Jalamanta

REVIEW: Brant Bjork – Jalamanta (Remixed and Remastered 2019)

BRANT BJORK – Jalamanta (Originally 1999, Remixed and Remastered 2019 Heavy Psych Sounds)

When the needle hits wax it won’t be long,
You got your radio tuned but it won’t play this song.

20 years ago, Jalamanta was one of my favourite albums in the world.  This is my third copy.  Partly instrumental, partly vocal, but 100% Brant Bjork.  It was his first solo album, and he played virtually everything himself.  The laid-back desert vibes are perfect for a summer evening chill-out.  Humid, sparse, exotic, varied compositions take you across a hazy landscape.

In 2019, Brant and engineer Tony Mason remixed Jalamanta, to take it the place they “always wanted it to go”.  The remixes are largely subtle, just making the album sound bigger in your ears.  The vocals might be a little less buried.  It’s still raw, and sparse, and all the things you always liked about Jalamanta.  Some songs have more noticeable differences.  More guitar on “Toot”.  Tracks tend to run longer than their previous fade-outs.  But there are things I enjoyed about the original that aren’t here.  The echoey lead vocal on “Toot” — “Cat scan, cat scan…”  That echo is gone, maybe so the sonic field wouldn’t be too crowded with that louder backing guitar?

This remix will never replace an original, especially when it was one of my favourites 20 years ago.  What is “Jalamanta” made of that makes it so tasty?  Only the most basic of ingredients.  Rolling bass and drums, simple unaffected guitar parts, and Brant’s laid back singing style.

Yeah, the man shakes me down and that’s why I’m broke.
The rich man’s got all the green but it ain’t the kind you smoke.
So we turn up the rock, and we roll it slow.
We’re always flying high, and the ride is always low.

Snakey guitars jab in and out of the speakers — one song is even called “Cobra Jab”.   Other tunes are more aggressive.  “Too Many Chiefs… Not Enough Indians” has a relentless and simple riff, with the snakey guitars carrying the melody over it like a wave.  Brant’s quiet vocal is hypnotic.  By contrast, “Defender of the Oleander” has a barely-there main riff while the snakey licks do all the brilliant melodic work.  Brant goes for hypnotic again on “Her Brown Blood”, a speedy run through the desert, with a cool monotone vocal right in the middle of your head.

Whichever version of Jalamanta you happen upon, you are guaranteed an incredible listening experience.  The new remix is certainly more three-dimensional, and will sound better on your big system.  But you will lose some of the charm of the original.  The 2009 vinyl used to be the way to go, with a beautiful full-colour booklet and Blue Oyster Cult cover “Take Me Away”.  But now you can get “Take Me Away” here on CD, albeit remixed.  Another bonus is exclusive to this CD — “Bones Lazy”, which segues out of “Defender of the Oleander” into the brilliant rocker “Low Desert Punk”.  And with the title “Bones Lazy”, you won’t be surprised that it is “Lazy Bones” backwards!  Like you’re watching Tenet.  Cool though.  Even though I knew what was likely coming, I felt like it fit right in.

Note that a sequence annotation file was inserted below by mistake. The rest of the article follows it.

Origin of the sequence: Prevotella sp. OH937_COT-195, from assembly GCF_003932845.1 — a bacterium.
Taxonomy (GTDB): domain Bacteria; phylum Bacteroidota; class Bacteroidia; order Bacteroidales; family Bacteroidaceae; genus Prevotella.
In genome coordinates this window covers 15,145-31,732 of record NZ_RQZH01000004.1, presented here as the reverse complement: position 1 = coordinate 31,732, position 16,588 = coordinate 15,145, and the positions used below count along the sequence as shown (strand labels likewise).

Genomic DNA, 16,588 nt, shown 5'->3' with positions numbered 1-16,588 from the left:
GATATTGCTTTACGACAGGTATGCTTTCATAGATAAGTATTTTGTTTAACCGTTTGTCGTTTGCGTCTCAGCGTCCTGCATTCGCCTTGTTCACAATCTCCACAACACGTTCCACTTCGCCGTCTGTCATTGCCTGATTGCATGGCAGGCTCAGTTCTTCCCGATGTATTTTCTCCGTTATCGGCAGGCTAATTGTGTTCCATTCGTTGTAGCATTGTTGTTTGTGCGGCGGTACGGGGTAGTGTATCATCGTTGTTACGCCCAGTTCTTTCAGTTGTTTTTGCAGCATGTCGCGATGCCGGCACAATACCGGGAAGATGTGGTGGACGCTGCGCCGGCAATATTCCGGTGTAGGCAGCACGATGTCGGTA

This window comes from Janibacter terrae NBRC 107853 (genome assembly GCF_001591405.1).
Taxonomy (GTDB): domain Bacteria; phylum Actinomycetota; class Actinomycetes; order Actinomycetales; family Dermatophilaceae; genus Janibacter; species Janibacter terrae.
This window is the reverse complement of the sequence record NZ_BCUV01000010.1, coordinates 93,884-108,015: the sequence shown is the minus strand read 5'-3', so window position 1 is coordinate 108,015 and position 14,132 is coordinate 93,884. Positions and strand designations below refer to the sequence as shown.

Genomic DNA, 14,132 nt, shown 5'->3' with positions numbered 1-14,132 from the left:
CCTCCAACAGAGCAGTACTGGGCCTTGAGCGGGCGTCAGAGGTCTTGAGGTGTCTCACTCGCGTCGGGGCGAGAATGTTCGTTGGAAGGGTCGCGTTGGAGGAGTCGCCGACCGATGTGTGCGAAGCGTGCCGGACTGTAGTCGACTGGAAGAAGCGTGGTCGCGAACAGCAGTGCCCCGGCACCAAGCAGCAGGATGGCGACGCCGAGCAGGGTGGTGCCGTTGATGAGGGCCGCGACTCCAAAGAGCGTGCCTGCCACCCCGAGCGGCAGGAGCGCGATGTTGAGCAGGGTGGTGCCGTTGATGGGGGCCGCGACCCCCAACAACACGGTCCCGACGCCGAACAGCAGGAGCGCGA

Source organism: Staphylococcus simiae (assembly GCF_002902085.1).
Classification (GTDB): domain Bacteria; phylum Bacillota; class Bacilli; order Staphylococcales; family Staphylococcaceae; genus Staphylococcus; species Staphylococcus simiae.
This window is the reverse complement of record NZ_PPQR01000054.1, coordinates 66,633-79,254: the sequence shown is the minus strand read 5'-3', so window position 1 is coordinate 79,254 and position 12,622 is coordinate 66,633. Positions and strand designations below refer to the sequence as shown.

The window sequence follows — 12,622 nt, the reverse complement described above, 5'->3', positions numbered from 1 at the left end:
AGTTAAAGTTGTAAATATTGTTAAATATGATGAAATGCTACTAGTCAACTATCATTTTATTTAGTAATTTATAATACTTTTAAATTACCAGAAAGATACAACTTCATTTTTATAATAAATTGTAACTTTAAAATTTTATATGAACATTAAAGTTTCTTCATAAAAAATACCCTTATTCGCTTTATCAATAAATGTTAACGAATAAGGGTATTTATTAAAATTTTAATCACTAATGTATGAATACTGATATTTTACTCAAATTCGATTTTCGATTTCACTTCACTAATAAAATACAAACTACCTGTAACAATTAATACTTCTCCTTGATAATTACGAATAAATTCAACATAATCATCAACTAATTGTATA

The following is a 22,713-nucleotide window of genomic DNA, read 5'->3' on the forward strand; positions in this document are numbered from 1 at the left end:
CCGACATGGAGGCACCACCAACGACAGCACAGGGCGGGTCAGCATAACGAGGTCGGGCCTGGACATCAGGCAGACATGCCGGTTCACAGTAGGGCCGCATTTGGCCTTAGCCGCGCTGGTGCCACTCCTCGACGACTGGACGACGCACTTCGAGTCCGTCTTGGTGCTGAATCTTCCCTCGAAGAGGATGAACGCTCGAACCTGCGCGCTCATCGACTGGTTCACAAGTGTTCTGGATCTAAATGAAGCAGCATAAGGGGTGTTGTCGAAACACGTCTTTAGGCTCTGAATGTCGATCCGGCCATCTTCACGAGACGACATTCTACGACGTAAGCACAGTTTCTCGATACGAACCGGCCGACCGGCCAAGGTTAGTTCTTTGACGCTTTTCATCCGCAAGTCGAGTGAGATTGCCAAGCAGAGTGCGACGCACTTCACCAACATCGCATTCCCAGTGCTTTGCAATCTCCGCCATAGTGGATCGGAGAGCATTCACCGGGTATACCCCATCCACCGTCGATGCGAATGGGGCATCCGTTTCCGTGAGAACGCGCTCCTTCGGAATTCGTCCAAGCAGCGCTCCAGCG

Get a load of this, man.

Well I’m gettin’ up when the sun goes down,
And I shine ’em up and I hit the town.
Well I trim it clean and I roll it up,
And then I take it nice and slow…so what the fuck, man.

Jalamanta makes me feel that California sun way more than any Desert Sessions CD ever has.  You can taste it.  Let it sink into your lazy bones.   And as great as this new CD is sonically, it also makes me want to hear the original.  Nothing can truly upgrade a 20 years love affair with Jalamanta.  As a complimentary piece, I don’t regret owning or listening to it at all.  Hearing guitar parts that used to be beyond the fade is the kind of bait that we nerds line up for.  The 2009 vinyl, with the gorgeous embossed cover and all that delicious photography inside, will remain my preferred way to experience Jalamanta.  The 2019 remix will be the one to play when you want to examine it in more thorough detail.

(still) 5/5 stars

 

Original CD and vinyl releases seen below.

REVIEW: Brant Bjork – Jalamanta (1999/2009 vinyl)

 

BRANT BJORK – Jalamanta (1999 / 180 gram vinyl 2009 reissue)

I still remember the circumstances surrounding me originally getting this on CD.  As recounted in an earlier Record Store Tale, Tom and I were at a party.  We were listening to some sHeavy, and Tom mentioned the Brant Bjork solo album as another must-have.  Being a fan of Brant Bjork’s drumming from Fu Manchu, I ordered it without hearing a single track.  Tom attempted to describe it by calling it “a cross between Fu Manchu and surf rock.”  Interesting.

10 years later, when Bjork reissued it on vinyl, he added the UFO-centric Blue Oyster Cult cover bonus track, “Take Me Away”.  Automatic re-buy.  It doesn’t really sound like the rest of the album, but who cares?  It’s Brant Bjork covering Blue Oyster Cult.  But that’s not the only reason to re-buy Jalamanta.

What a beautiful record! The first thing you’ll notice is the new cover.  All black with the Brant Bjork skull embossed.  Beautiful.  Open it up to get at the booklet with all new photos. The booklet truly is a work of art. Remember when you used to buy an LP, and you’d sit down in front of your stereo staring at the pictures, trying to make out every little detail until the record was done? Brant Bjork takes us back to that time.